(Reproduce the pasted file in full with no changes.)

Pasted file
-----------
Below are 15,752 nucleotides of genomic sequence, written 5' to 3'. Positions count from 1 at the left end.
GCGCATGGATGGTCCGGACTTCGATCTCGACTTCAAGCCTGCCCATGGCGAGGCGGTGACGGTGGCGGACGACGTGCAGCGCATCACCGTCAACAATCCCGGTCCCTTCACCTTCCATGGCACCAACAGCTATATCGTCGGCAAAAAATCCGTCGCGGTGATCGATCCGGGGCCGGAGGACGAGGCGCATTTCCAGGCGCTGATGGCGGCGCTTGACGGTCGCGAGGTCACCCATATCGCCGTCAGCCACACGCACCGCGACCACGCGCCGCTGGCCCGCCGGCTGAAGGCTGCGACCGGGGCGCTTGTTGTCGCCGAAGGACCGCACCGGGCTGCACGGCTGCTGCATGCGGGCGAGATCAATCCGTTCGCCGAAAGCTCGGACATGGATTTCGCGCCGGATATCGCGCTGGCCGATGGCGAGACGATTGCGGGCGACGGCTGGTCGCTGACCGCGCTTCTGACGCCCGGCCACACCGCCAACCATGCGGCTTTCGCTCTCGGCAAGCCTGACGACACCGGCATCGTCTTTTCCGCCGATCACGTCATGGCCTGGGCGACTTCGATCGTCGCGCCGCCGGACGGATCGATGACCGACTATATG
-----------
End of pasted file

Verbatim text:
Below are 15,752 nucleotides of genomic sequence, written 5' to 3'. Positions count from 1 at the left end.
GCGCATGGATGGTCCGGACTTCGATCTCGACTTCAAGCCTGCCCATGGCGAGGCGGTGACGGTGGCGGACGACGTGCAGCGCATCACCGTCAACAATCCCGGTCCCTTCACCTTCCATGGCACCAACAGCTATATCGTCGGCAAAAAATCCGTCGCGGTGATCGATCCGGGGCCGGAGGACGAGGCGCATTTCCAGGCGCTGATGGCGGCGCTTGACGGTCGCGAGGTCACCCATATCGCCGTCAGCCACACGCACCGCGACCACGCGCCGCTGGCCCGCCGGCTGAAGGCTGCGACCGGGGCGCTTGTTGTCGCCGAAGGACCGCACCGGGCTGCACGGCTGCTGCATGCGGGCGAGATCAATCCGTTCGCCGAAAGCTCGGACATGGATTTCGCGCCGGATATCGCGCTGGCCGATGGCGAGACGATTGCGGGCGACGGCTGGTCGCTGACCGCGCTTCTGACGCCCGGCCACACCGCCAACCATGCGGCTTTCGCTCTCGGCAAGCCTGACGACACCGGCATCGTCTTTTCCGCCGATCACGTCATGGCCTGGGCGACTTCGATCGTCGCGCCGCCGGACGGATCGATGACCGACTATATG